Feb 12 2010 A liberal judge on religious freedom

Recently the Court of Appeals (the CA) in Britain found against civil registrar, Lilian Ladele, who refused to officiate gavel at a same-sex civil union ceremony on religious grounds. The case is now going to a higher court.

But in its decision the CA did give some credence to the overall argument in favour of religious freedom and conscientious objection. It quoted a very liberal South African judge on the subject. The judge, who sits on the Constitutional Court of South Africa, says that religious believers cannot be given carte blanche to act according to conscience regardless of the law.

Justice Minister Dermot Ahern would agree with that bit, and so do we for that matter. Of course there can’t be carte blanche.

But the judgement then says that the State, “wherever reasonably possible”, should “seek to avoid putting believers to extremely painful and intensely burdensome choices of either being true to their faith or else respectful of the law.”’

So while there can’t be carte blanche, nonetheless, the State must make allowance for religious belief in framing its laws. The Civil Partnership Bill makes no such allowance indicating that on this point at least, Minister Ahern is to the left of a very liberal member of a liberal court.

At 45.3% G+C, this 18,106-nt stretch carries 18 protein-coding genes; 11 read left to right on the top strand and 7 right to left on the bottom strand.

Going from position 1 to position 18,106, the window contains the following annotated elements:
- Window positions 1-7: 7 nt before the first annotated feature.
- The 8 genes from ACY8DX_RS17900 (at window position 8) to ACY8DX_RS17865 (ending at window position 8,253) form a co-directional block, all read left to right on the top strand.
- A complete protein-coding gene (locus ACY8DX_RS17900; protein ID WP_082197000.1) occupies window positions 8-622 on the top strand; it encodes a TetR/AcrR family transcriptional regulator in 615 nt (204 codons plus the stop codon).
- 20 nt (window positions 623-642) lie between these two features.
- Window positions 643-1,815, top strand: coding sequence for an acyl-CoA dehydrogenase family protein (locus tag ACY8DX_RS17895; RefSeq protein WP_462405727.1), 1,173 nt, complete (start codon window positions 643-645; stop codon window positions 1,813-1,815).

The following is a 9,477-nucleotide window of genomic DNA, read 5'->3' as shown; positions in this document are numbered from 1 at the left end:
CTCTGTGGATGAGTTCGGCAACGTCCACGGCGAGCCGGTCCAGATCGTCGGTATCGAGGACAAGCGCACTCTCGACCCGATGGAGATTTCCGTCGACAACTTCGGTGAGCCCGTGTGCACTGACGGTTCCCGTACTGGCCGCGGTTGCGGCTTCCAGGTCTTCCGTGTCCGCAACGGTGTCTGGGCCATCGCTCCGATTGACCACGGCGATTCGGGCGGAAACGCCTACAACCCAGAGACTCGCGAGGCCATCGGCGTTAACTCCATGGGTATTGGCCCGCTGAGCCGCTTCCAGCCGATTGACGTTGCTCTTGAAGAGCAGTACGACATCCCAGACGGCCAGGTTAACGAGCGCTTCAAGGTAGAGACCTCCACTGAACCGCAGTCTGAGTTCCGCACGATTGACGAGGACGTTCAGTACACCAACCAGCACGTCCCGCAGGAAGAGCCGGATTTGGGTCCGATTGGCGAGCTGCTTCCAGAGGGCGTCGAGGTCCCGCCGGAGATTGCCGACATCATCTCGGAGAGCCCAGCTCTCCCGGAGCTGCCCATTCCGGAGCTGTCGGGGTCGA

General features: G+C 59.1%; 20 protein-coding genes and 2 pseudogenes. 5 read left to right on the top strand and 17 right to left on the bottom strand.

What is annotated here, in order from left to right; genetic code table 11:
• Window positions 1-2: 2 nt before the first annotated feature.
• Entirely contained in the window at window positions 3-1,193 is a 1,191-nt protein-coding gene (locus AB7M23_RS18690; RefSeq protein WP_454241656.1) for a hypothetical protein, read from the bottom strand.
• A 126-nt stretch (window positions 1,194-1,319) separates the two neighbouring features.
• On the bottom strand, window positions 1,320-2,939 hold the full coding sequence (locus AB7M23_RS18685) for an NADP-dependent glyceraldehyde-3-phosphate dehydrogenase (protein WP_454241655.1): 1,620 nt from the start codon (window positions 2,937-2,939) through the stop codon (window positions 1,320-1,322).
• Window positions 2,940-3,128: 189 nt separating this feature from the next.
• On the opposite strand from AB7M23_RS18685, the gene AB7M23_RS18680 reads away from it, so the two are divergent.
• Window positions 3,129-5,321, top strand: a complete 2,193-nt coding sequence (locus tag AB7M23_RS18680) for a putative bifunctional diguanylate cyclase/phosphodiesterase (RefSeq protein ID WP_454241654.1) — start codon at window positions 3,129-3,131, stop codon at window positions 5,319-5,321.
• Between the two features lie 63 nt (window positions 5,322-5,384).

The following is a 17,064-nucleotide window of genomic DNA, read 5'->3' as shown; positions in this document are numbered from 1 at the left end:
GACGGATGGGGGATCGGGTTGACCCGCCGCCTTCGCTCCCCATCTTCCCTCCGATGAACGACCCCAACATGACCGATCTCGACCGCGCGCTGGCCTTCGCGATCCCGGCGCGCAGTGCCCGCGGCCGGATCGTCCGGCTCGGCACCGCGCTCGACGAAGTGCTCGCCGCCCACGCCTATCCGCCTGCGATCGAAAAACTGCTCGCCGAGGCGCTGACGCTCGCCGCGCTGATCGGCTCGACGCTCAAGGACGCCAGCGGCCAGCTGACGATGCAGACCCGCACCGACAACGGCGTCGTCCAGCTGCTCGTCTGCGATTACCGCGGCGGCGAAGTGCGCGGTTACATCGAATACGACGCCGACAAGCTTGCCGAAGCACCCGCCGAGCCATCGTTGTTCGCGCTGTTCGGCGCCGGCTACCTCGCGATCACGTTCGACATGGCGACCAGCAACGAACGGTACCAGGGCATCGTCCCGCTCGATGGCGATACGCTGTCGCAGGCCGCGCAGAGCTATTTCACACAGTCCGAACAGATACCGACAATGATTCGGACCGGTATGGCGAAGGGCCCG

Here is what Justice Sachs had to say in giving the judgment in Christian Education South Africa v Minister of Education (2000) Case CCT 4/00, paragraph 35:

“The underlying problem in any open and democratic society based on human dignity, equality and freedom in which conscientious and religious freedom has to be regarded with appropriate seriousness, is how far such democracy can and must go in allowing members of religious communities to define for themselves which laws they will obey and which not. Such a society can cohere only if all its participants accept that certain basic norms and standards are binding. Accordingly, believers cannot claim an automatic right to be exempted by their beliefs from the laws of the land. At the same time, the state should, wherever reasonably possible, seek to avoid putting believers to extremely painful and intensely burdensome choices of either being true to their faith or else respectful of the law.”’

 

 

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